HQ also includes timeliness, high production value, and competition with other players. In some ways, Drivetime is an asynchronous version of HQ without the set time, cash prizes and visual dependency. HQ has had as many as two million concurrent players and despite a recent decline still attracts hundreds of thousands of trivia players daily. Because commutes are variable particularly across time zones, Drivetime doesn’t insist on synchronous play, but still pits you against another player for each individual game to create a sense of competition. And, there is a leaderboard so you can compare yourself to all players or friends from your contact list. There are no cash prizes yet and it would be harder to implement since one player could give the answers to another that started the game later in the day.
Volley, the voice games company where Vuori has also served as an advisor, uses a similar concept in its trivia games such as Song Quiz where you are lined up with another player that has already completed a similar quiz. A key difference is that Drivetime’s content is new each day. That leads to a lot of added production costs but makes each episode seem more timely. If you miss it, you cannot go back. That bakes in an incentive to play each day. Vuori said the company has not decided whether to make the back catalog of shows available, but it is easy to imagine access to older shows an incentive behind a subscription program. Today, Drivetime is completely free with no paid options.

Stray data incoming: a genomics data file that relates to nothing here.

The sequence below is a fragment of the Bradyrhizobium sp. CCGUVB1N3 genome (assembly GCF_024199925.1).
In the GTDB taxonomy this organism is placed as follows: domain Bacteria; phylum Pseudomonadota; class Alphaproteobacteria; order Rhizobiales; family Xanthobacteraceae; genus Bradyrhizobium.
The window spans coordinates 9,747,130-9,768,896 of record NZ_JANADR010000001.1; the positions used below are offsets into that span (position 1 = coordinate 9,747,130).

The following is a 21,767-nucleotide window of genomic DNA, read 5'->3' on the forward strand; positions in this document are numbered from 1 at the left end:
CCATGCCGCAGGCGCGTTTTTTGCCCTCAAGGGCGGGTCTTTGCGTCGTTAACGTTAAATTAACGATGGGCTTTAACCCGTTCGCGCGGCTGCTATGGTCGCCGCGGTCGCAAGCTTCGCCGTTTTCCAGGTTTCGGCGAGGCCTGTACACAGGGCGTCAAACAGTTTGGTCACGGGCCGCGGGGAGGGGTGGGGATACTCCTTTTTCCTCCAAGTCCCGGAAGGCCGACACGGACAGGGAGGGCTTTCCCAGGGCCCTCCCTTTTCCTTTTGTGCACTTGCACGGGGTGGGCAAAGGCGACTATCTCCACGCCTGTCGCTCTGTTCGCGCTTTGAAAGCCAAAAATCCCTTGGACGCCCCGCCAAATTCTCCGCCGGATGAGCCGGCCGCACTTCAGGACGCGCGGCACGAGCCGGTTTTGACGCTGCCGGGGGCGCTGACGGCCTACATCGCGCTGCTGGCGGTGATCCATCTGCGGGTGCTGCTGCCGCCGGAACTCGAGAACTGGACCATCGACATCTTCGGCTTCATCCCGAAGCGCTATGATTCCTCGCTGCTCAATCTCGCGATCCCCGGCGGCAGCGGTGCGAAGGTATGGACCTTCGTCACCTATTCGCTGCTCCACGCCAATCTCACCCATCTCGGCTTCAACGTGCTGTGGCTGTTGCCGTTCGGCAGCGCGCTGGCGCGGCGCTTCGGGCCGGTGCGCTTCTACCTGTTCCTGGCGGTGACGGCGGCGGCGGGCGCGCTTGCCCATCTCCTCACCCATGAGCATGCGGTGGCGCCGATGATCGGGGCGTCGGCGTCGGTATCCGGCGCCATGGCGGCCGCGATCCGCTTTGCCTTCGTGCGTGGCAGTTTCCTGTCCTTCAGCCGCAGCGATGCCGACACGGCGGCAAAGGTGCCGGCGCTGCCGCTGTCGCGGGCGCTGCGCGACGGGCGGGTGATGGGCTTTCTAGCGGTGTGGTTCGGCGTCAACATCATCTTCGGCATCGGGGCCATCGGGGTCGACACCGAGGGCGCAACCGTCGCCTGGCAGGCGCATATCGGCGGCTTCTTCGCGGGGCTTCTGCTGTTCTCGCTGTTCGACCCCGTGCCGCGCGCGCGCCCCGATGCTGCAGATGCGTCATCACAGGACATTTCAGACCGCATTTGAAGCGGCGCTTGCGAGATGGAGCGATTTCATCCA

A Content Studio or a Game Company
It is worth noting that each daily session of Drivetime is far longer than a standard voice game or mobile game for that matter. Vuori says that is because of the length of commute time. Mobile game sessions are typically about seven minutes according to industry data. A complete Drivetime session is more than four times that length with three trivia segments of about 10 minutes each. The seven-question segments are augmented by additional facts about the category theme and the answers which give it more of a variety show feel than a straight mobile quiz game. If you want to engage in a quick trivia game to get a dopamine rush about how smart you are, this is not it. The filler adds time but also creates a unique feel that allows the company and show hosts to express their personality. This is a good fit for a captive audience stuck in traffic.
A trip to Drivetime’s San Francisco headquarters reinforces the sense that Drivetime if more of a content production shop that a technology company. A quick review of LinkedIn and scan of the office personnel suggests that there are more creative professionals than technical team members at the company. This makes sense. Drivetime is not differentiating itself based on new technology, but instead by a unique user experience designed for a specific user context. Maybe Drivetime will eventually show up on Alexa and Google Assistant for play in the home (it should), but for now it is perfectly suited for the commute. I could even see it adding a deal with Spotify to roll right into music after completing the day’s competition for users with longer commutes. There are a very few companies creating interesting voice interactive games, but Drivetime is certainly near the top.
You can read the company’s full announcement here.